What a mess a few state legislators have made for themselves. Worse still, they have broken bonds of trust with colleagues and the public they’re supposed to be serving.
This is a story of subterfuge and government at its worst. Instead of elected lawmakers receiving all the information they needed to make good decisions, a handful of fellow legislators strangled communication to protect a favored state employee, Rachel Gudgel. Details of how it happened are based on my interviews with more than a dozen people who were directly involved.
Gudgel is director of the Legislative Education Study Committee, an agency with about 15 employees that analyzes school policies and funding.
Staff employees in January 2020 complained of harassment and bigoted conduct by Gudgel. State Rep. Christine Trujillo, D-Albuquerque, called for an executive session of the committee’s legislators to discuss Gudgel’s work record.
Gudgel’s strong legislative allies, Democratic Sens. Mimi Stewart of Albuquerque and Bill Soules of Las Cruces, helped block that meeting.
Soules and Stewart were less successful in bottling up complaints against Gudgel by five members of her staff. The employees said Gudgel often used racial putdowns when speaking of Native Americans and caused heavy staff turnover with an abusive management style.
What the complainants wrote eventually reached House Speaker Brian Egolf, D-Santa Fe. He decided the Legislature’s anti-harassment policy required an investigation of Gudgel.
Private attorney Thomas Hnasko was hired for the job. He interviewed Gudgel and about 20 past and current staff members, some several times.
His findings were summarized last year for a handful of legislators. Two of them, Trujillo and Egolf, found the report so damning they wanted to fire Gudgel.
Stewart and Mary Kay Papen, who was then president pro tem of the Senate, backed Gudgel. They eventually relented a bit, saying Gudgel should be suspended without pay for two weeks. That is what happened.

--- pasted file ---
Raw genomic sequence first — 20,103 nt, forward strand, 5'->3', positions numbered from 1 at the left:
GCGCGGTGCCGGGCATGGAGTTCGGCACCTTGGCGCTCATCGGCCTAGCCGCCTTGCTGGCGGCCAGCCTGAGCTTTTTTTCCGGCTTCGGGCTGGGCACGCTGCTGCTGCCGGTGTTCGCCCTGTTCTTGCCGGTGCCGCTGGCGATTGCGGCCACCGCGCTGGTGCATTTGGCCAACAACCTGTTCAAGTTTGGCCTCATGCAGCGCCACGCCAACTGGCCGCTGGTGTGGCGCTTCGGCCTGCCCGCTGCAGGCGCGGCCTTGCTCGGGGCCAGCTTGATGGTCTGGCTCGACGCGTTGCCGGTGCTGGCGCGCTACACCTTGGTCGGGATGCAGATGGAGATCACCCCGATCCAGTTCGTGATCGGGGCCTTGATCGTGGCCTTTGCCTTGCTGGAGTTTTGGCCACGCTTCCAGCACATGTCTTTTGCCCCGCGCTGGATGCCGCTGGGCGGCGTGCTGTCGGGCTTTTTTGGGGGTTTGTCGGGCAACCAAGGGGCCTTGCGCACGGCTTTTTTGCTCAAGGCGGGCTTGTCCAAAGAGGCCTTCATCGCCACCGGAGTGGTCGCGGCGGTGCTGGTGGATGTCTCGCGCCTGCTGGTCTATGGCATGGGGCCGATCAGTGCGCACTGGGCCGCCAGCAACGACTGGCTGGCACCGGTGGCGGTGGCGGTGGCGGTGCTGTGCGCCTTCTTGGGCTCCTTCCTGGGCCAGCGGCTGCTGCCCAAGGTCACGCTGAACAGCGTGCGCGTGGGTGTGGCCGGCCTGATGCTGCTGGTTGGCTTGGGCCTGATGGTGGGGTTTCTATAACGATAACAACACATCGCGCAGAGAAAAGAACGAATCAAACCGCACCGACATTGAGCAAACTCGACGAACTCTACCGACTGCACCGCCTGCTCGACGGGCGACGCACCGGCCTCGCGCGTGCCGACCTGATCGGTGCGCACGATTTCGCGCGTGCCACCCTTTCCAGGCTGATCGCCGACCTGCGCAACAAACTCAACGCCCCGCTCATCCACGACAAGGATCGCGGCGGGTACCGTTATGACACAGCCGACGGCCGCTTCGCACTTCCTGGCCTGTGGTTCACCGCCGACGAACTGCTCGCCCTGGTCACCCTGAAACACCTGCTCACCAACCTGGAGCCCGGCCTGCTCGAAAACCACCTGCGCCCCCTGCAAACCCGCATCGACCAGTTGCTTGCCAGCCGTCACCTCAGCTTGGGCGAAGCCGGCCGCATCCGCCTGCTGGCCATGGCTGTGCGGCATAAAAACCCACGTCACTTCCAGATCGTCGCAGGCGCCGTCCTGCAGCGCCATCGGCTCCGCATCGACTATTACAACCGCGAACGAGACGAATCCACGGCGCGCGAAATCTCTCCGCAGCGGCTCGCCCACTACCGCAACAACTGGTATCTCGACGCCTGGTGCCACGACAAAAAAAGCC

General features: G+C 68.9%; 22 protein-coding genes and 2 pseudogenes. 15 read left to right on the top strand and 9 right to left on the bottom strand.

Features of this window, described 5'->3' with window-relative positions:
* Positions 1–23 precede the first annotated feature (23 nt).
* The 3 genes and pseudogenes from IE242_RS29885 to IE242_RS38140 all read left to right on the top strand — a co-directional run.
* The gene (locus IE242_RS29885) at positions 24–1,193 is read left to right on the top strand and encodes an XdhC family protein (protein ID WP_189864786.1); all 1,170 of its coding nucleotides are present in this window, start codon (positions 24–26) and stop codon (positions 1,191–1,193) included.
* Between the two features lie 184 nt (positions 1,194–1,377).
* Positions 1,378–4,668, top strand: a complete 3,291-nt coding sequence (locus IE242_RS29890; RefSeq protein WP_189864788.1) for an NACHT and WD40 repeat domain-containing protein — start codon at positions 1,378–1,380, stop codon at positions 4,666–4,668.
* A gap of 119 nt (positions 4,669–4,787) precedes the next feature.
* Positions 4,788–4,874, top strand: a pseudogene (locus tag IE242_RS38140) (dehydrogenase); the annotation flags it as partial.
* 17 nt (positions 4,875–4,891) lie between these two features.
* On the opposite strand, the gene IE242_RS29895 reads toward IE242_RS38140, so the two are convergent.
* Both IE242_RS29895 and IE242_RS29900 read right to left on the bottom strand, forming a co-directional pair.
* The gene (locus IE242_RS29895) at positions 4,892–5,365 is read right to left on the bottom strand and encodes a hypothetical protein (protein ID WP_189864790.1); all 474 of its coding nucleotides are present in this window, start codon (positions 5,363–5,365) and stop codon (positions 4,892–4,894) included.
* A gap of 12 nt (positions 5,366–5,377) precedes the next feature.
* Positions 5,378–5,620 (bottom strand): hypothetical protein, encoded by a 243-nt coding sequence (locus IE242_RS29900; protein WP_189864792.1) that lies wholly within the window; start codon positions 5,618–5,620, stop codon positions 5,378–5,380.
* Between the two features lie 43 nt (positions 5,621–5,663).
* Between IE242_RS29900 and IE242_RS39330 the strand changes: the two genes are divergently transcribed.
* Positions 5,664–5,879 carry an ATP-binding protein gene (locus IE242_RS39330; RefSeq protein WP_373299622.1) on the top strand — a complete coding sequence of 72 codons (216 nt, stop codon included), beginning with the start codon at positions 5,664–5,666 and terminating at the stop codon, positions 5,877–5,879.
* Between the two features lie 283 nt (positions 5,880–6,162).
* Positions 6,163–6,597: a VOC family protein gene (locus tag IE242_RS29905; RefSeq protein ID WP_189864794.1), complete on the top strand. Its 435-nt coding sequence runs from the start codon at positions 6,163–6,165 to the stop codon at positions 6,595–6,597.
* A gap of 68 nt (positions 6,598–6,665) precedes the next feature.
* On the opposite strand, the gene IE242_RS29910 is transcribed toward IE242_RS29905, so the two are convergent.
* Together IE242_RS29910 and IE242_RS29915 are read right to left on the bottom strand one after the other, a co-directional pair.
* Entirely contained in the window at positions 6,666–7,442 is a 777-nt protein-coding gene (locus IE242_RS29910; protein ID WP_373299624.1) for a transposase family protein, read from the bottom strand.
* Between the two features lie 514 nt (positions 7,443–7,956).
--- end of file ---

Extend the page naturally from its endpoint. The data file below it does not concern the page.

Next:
Papen and Egolf were not members of the legislative committee responsible for supervising Gudgel. Committee members should have received Hnasko’s findings and decided for themselves what course to take.
Instead, most legislators with direct authority over Gudgel knew nothing about the investigation, the findings or the backroom maneuvering by a couple powerful legislators to limit the director’s punishment.
Trujillo didn’t like the secretive nature of any of it. But contrary to Soules’ suspicions, Trujillo was not among the sources who sought me out regarding Gudgel’s conduct. Those who did said the work environment under Gudgel was one of fear.
I began interviewing legislators who supposedly oversee Gudgel. Most had no idea she had been the target of a special investigation.
At least eight of the 10 lawmakers didn’t receive details of Hnasko’s findings until last week, and then only because the case had received heavy publicity.
Committee lawmakers with voting power deadlocked 5-5 on whether to fire Gudgel. The tie vote keeps her in power.
Rep. Derrick Lente, D-Sandia Pueblo, was on the losing end of that decision. He says Gudgel made racist comments and should not remain on the state payroll.
Gudgel makes about $131,000 annually. She recently received a 1.5 percent raise, the same as the other employees of the Legislative Education Study Committee.
Sen. Harold Pope, D-Albuquerque, told me he also wants a change. Gudgel should not remain as committee director, he said.
Had all legislators on the committee known last year about the findings against Gudgel, they might have terminated her employment then.
Now Gudgel’s defenders, especially Stewart, say she’s already been punished with the suspension and should not be subject to any further penalty.
Lente questioned why a few lawmakers in leadership positions held back a report with information essential for other legislators to do their jobs. No one in power has given a satisfactory explanation.
Also voting for Gudgel’s firing were Reps. Trujillo, G. Andrés Romero and House Majority Leader Sheryl Williams Stapleton, all Democrats from Albuquerque.
Gudgel’s support on the committee came from Democrats Stewart and Soules and the three Republicans: Sen. Gay Kernan of Hobbs and Reps. Alonzo Baldonado of Los Lunas and T. Ryan Lane of Aztec.
Protesters planned to confront committee members this week at a meeting in Shiprock on the Navajo Nation. Soules called off the meeting in a terse announcement Saturday.
“Due to public health orders on the Navajo Nation, the LESC meeting in Shiprock is being rescheduled,” he wrote in a message.
Asked to specify the orders, Soules said the Navajo Nation is prohibiting meetings of more than 25 people.
“We will probably have that with members, staff and presenters,” he wrote in the message.
The Navajo Nation’s order had been in place for five weeks.
Soules later said the meeting in Shiprock could be rescheduled for October.
Another delay won’t silence other members of the committee that’s supposed to supervise Gudgel. Eighteen months in darkness increased their appreciation of sunlight.